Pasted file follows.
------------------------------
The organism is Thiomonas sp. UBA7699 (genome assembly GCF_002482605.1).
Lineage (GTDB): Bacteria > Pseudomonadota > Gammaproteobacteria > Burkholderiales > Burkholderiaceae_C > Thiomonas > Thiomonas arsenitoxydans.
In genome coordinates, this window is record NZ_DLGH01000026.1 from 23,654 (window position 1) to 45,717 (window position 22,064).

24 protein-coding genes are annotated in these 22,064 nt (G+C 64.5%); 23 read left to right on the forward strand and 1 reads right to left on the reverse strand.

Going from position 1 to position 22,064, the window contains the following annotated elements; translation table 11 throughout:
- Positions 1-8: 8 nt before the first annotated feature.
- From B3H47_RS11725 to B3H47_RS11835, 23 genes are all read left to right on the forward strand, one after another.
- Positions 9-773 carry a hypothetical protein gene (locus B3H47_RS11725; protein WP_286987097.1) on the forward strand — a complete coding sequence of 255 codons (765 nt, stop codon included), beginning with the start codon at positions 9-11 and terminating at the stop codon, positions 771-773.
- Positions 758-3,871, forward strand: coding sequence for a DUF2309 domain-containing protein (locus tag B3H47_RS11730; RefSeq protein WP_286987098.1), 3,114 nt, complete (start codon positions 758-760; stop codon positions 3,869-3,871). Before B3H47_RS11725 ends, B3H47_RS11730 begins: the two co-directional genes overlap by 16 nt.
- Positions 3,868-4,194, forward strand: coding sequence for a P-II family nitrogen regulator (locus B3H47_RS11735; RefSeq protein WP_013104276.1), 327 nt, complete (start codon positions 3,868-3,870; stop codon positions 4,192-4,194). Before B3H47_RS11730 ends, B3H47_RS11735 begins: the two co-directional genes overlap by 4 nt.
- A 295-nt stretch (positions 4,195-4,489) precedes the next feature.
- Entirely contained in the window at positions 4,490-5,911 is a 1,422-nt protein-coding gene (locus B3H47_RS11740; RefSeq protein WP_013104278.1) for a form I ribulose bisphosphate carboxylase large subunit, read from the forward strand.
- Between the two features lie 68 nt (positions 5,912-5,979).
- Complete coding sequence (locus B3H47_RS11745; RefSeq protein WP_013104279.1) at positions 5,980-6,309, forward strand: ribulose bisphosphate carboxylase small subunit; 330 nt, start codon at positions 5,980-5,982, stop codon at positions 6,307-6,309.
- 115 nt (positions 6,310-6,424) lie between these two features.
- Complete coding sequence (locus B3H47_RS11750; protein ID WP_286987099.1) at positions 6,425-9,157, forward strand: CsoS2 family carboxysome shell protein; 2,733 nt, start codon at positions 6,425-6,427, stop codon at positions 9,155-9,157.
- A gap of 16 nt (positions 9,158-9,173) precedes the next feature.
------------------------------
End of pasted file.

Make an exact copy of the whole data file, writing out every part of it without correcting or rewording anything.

The organism is Thiomonas sp. UBA7699 (genome assembly GCF_002482605.1).
Lineage (GTDB): Bacteria > Pseudomonadota > Gammaproteobacteria > Burkholderiales > Burkholderiaceae_C > Thiomonas > Thiomonas arsenitoxydans.
In genome coordinates, this window is record NZ_DLGH01000026.1 from 23,654 (window position 1) to 45,717 (window position 22,064).

24 protein-coding genes are annotated in these 22,064 nt (G+C 64.5%); 23 read left to right on the forward strand and 1 reads right to left on the reverse strand.

Going from position 1 to position 22,064, the window contains the following annotated elements; translation table 11 throughout:
- Positions 1-8: 8 nt before the first annotated feature.
- From B3H47_RS11725 to B3H47_RS11835, 23 genes are all read left to right on the forward strand, one after another.
- Positions 9-773 carry a hypothetical protein gene (locus B3H47_RS11725; protein WP_286987097.1) on the forward strand — a complete coding sequence of 255 codons (765 nt, stop codon included), beginning with the start codon at positions 9-11 and terminating at the stop codon, positions 771-773.
- Positions 758-3,871, forward strand: coding sequence for a DUF2309 domain-containing protein (locus tag B3H47_RS11730; RefSeq protein WP_286987098.1), 3,114 nt, complete (start codon positions 758-760; stop codon positions 3,869-3,871). Before B3H47_RS11725 ends, B3H47_RS11730 begins: the two co-directional genes overlap by 16 nt.
- Positions 3,868-4,194, forward strand: coding sequence for a P-II family nitrogen regulator (locus B3H47_RS11735; RefSeq protein WP_013104276.1), 327 nt, complete (start codon positions 3,868-3,870; stop codon positions 4,192-4,194). Before B3H47_RS11730 ends, B3H47_RS11735 begins: the two co-directional genes overlap by 4 nt.
- A 295-nt stretch (positions 4,195-4,489) precedes the next feature.
- Entirely contained in the window at positions 4,490-5,911 is a 1,422-nt protein-coding gene (locus B3H47_RS11740; RefSeq protein WP_013104278.1) for a form I ribulose bisphosphate carboxylase large subunit, read from the forward strand.
- Between the two features lie 68 nt (positions 5,912-5,979).
- Complete coding sequence (locus B3H47_RS11745; RefSeq protein WP_013104279.1) at positions 5,980-6,309, forward strand: ribulose bisphosphate carboxylase small subunit; 330 nt, start codon at positions 5,980-5,982, stop codon at positions 6,307-6,309.
- 115 nt (positions 6,310-6,424) lie between these two features.
- Complete coding sequence (locus B3H47_RS11750; protein ID WP_286987099.1) at positions 6,425-9,157, forward strand: CsoS2 family carboxysome shell protein; 2,733 nt, start codon at positions 6,425-6,427, stop codon at positions 9,155-9,157.
- A gap of 16 nt (positions 9,158-9,173) precedes the next feature.